Florence Nightingale’s influence in the world of nursing is impossible to quantify. Born in 1820 to a wealthy family, she knew from a young age that caring for the sick and vulnerable was her calling in life, much to the disapproval of her parents. Little did they know, but their daughter would one day become the founder of modern nursing; she would also, most famously, train and take a team of nurses to Turkey in 1854 in order to care for the thousands of soldiers injured during the Crimean War, most of whom were languishing in unspeakably horrific conditions. It was there that she wrote this letter to Dr. William Bowman of King’s College Hospital and described in great detail the “appalling horror.” Such was her impact, Nightingale returned home a hero.
(This letter, and many other fascinating pieces of correspondence, can be found in the bestselling book, More Letters of Note. For more info, visit Books of Note. Image: Wikimedia.)
“I came out, Ma’am, prepared to submit to everything—to be put upon in every way—but there are some things, Ma’am, one can’t submit to. There is caps, Ma’am, that suits one face and some that suits another’s, and if I’d known, Ma’am, about the caps, great as was my desire to come out to nurse at Scutari, I wouldn’t have come, Ma’am.”
- Speech of Mrs Lawfield, 5 November.
Barrack Hospital Scutari,
14 November 1854
Time must be at a discount with the man who can adjust the balance of such an important question as the above—and I, for one, have none, as you will easily suppose when I tell you that, on Thursday last, we had 1715 sick and wounded in this hospital (among whom 120 cholera patients) and 650 severely wounded in the building called the General Hospital, of which we also have charge, when a message came to me to prepare for 570 wounded on our side of the hospital, who were arriving from the dreadful affair of 5 November at Balaclava, where were 1763 wounded and 442 killed, besides 96 officers wounded and 38 killed.
I always expected to end my days as hospital matron, but I never expected to be barrack mistress. We had but half an hour’s notice before they began landing the wounded. Between 1 and 9 o’clock we had the mattresses stuffed, sewn up, laid down, alas! only upon matting on the floors, the men washed and put to bed, and all their wounds dressed. I wish I had time and I would write you a letter dear to a surgeon’s heart, I am as good as a Medical Times.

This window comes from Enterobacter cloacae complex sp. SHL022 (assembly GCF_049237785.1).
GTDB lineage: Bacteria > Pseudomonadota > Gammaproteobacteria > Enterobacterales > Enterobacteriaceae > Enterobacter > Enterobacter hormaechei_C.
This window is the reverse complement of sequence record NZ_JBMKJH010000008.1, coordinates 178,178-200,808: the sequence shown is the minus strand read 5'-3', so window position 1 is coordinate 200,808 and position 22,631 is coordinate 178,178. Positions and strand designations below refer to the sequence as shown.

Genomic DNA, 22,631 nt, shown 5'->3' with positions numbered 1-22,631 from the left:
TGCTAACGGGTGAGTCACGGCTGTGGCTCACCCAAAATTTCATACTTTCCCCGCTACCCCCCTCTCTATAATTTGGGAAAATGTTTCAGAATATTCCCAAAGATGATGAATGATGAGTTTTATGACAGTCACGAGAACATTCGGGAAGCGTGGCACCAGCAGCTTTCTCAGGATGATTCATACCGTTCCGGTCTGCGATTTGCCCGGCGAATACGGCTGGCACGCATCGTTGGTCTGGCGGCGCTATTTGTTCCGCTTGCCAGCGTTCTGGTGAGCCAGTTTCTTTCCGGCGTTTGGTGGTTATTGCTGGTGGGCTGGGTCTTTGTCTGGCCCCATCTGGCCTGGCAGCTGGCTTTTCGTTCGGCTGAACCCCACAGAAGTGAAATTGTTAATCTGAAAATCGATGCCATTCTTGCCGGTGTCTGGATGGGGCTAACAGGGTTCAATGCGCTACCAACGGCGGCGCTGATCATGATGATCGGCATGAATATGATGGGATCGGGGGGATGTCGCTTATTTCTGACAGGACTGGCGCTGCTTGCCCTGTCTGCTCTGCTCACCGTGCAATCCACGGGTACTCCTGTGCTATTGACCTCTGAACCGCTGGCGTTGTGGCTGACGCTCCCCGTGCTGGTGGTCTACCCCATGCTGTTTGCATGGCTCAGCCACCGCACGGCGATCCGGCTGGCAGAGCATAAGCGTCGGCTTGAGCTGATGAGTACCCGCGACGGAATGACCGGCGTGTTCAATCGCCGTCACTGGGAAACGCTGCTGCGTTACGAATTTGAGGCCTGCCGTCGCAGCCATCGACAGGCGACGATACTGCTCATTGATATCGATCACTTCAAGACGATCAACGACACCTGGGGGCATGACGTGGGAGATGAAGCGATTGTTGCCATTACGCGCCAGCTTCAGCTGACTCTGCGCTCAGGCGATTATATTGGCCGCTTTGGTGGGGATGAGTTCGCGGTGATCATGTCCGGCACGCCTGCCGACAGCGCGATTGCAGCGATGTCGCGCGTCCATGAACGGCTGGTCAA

But oh! you gentlemen of England who sit at home in all the well-earned satisfaction of your successful cases can have little idea from reading the newspapers of the horror and misery (in a military hospital) of operating upon these dying and exhausted men—a London hospital is a garden of flowers to it.
We have had such a sea in the Bosphorus and the Turks, the very men for whom we are fighting, carry our wounded so cruelly that they arrive in a state of agony. One amputated stump died two hours after we received him, one compound fracture just as we were getting him into bed, in all twenty-four cases on the day of landing. The dysentery cases have died at the rate of one in two. Then the day of operations which follows. I have no doubt that Providence is quite right and that the kingdom of hell is the best beginning for the kingdom of heaven, but that this is the kingdom of hell no one can doubt.